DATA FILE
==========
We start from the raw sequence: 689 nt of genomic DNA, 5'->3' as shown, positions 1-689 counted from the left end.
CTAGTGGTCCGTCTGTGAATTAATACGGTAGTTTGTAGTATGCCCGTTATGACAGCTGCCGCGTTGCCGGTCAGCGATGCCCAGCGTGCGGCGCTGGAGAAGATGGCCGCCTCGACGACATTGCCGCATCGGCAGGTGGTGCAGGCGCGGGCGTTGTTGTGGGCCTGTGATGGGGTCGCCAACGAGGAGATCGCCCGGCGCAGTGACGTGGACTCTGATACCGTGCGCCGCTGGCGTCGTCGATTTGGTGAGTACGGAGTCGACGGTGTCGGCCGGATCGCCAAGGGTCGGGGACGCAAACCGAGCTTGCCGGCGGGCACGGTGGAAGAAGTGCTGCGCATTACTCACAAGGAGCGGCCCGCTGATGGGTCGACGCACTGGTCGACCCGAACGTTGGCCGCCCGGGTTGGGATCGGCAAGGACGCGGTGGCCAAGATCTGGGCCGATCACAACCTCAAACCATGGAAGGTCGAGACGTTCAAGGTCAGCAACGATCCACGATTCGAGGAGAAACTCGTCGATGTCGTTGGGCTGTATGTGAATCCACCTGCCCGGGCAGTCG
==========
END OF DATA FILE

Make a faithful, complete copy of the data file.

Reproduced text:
We start from the raw sequence: 689 nt of genomic DNA, 5'->3' as shown, positions 1-689 counted from the left end.
CTAGTGGTCCGTCTGTGAATTAATACGGTAGTTTGTAGTATGCCCGTTATGACAGCTGCCGCGTTGCCGGTCAGCGATGCCCAGCGTGCGGCGCTGGAGAAGATGGCCGCCTCGACGACATTGCCGCATCGGCAGGTGGTGCAGGCGCGGGCGTTGTTGTGGGCCTGTGATGGGGTCGCCAACGAGGAGATCGCCCGGCGCAGTGACGTGGACTCTGATACCGTGCGCCGCTGGCGTCGTCGATTTGGTGAGTACGGAGTCGACGGTGTCGGCCGGATCGCCAAGGGTCGGGGACGCAAACCGAGCTTGCCGGCGGGCACGGTGGAAGAAGTGCTGCGCATTACTCACAAGGAGCGGCCCGCTGATGGGTCGACGCACTGGTCGACCCGAACGTTGGCCGCCCGGGTTGGGATCGGCAAGGACGCGGTGGCCAAGATCTGGGCCGATCACAACCTCAAACCATGGAAGGTCGAGACGTTCAAGGTCAGCAACGATCCACGATTCGAGGAGAAACTCGTCGATGTCGTTGGGCTGTATGTGAATCCACCTGCCCGGGCAGTCG